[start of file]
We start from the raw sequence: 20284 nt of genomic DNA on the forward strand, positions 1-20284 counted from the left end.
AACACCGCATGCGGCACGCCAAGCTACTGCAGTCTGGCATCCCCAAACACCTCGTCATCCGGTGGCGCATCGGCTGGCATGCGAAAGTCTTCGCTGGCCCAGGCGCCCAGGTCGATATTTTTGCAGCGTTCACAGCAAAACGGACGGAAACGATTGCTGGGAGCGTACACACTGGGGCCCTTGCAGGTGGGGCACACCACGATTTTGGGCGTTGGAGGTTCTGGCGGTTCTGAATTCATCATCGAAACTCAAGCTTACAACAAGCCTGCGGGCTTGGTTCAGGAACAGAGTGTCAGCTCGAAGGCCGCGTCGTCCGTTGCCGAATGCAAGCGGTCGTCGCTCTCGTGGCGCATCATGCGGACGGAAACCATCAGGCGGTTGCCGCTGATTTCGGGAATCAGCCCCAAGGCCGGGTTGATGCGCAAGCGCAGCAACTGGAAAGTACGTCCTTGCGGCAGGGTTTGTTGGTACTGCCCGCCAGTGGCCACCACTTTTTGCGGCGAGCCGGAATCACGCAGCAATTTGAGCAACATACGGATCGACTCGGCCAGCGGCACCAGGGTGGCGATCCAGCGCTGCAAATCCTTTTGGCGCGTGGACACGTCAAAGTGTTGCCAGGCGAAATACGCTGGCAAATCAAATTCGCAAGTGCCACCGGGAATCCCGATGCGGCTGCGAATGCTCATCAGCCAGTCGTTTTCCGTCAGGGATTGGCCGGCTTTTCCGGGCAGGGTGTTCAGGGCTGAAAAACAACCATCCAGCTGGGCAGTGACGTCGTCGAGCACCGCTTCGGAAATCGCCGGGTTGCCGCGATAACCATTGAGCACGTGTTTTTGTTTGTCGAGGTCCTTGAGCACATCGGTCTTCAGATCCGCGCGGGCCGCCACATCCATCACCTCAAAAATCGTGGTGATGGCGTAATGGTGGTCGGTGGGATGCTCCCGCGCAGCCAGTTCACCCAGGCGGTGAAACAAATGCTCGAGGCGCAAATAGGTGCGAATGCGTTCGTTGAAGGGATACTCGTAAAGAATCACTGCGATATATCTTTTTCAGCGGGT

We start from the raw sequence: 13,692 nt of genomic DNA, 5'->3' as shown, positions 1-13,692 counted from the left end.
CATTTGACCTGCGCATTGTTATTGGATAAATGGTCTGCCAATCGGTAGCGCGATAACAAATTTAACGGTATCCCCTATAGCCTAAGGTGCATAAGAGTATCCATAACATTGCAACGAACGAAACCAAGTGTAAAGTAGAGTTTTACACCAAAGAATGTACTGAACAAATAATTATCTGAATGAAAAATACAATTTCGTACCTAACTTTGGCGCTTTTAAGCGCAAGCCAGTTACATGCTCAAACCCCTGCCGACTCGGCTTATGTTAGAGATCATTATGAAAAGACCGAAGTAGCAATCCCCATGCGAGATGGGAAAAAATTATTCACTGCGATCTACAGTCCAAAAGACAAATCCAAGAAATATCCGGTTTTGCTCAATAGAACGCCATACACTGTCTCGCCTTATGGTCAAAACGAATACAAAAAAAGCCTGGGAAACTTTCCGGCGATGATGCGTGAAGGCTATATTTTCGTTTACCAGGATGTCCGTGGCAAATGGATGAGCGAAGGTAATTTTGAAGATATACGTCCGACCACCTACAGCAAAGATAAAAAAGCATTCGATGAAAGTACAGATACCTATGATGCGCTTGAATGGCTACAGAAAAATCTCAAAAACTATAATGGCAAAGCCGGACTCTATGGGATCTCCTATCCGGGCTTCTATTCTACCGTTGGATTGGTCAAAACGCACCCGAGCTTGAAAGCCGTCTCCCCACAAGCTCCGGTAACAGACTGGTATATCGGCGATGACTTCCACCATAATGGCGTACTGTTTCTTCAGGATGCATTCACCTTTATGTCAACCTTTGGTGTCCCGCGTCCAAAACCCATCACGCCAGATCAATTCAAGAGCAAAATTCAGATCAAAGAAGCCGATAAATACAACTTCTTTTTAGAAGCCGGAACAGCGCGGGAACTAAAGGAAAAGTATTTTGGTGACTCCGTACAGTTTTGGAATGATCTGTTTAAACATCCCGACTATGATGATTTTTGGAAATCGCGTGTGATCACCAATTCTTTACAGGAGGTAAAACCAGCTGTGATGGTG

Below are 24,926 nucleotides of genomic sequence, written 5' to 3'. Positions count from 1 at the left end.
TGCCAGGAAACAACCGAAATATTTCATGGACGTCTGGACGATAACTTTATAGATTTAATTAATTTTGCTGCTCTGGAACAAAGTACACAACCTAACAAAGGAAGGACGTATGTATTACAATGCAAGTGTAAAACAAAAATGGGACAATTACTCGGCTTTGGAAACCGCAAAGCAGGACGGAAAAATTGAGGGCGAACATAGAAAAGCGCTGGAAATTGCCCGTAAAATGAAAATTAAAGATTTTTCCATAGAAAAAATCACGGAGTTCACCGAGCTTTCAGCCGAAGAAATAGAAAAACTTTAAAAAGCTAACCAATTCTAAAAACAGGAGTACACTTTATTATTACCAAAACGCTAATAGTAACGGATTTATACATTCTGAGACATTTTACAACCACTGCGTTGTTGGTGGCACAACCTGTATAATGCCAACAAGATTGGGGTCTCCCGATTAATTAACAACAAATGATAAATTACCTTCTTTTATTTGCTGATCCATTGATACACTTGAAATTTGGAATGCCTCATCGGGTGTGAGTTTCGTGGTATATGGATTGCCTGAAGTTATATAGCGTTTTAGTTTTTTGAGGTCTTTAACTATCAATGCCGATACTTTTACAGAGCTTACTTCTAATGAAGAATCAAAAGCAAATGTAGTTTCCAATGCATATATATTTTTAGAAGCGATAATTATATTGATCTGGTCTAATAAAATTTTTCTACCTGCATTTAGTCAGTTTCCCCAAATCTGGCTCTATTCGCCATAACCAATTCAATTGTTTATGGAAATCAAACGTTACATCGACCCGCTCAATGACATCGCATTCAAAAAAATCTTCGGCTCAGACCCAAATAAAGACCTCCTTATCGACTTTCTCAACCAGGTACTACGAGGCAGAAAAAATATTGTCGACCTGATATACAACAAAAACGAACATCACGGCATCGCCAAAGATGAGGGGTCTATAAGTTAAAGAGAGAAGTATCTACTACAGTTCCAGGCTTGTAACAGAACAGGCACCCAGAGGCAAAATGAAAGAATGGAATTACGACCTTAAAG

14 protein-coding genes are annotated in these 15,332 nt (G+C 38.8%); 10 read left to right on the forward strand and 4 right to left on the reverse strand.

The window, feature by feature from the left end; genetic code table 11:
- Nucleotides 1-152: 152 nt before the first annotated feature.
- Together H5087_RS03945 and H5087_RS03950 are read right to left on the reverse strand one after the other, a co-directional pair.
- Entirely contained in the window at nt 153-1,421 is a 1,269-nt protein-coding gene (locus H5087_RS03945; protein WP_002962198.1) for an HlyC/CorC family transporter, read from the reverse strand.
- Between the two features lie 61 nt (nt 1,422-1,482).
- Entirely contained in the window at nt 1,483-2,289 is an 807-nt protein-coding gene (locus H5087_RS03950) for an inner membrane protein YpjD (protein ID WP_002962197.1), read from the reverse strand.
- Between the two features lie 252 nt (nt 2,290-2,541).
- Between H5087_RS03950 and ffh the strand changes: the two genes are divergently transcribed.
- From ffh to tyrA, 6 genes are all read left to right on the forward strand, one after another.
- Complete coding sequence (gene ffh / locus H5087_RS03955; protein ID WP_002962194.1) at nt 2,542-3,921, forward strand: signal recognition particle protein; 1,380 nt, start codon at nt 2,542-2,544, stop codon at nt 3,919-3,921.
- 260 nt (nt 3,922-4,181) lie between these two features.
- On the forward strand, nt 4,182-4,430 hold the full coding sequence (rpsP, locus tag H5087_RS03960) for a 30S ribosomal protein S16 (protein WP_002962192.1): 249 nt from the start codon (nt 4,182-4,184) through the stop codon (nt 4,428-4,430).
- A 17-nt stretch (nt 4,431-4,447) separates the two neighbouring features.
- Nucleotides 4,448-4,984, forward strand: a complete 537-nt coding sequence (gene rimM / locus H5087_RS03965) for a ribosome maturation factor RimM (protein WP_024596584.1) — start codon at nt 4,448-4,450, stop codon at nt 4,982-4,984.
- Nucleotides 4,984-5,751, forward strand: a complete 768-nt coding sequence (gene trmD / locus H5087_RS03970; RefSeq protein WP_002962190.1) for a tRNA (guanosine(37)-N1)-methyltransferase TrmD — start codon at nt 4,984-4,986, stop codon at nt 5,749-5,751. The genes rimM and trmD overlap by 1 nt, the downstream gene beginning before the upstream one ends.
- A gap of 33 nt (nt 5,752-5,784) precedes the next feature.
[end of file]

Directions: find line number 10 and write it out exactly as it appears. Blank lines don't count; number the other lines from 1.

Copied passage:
- Together H5087_RS03945 and H5087_RS03950 are read right to left on the reverse strand one after the other, a co-directional pair.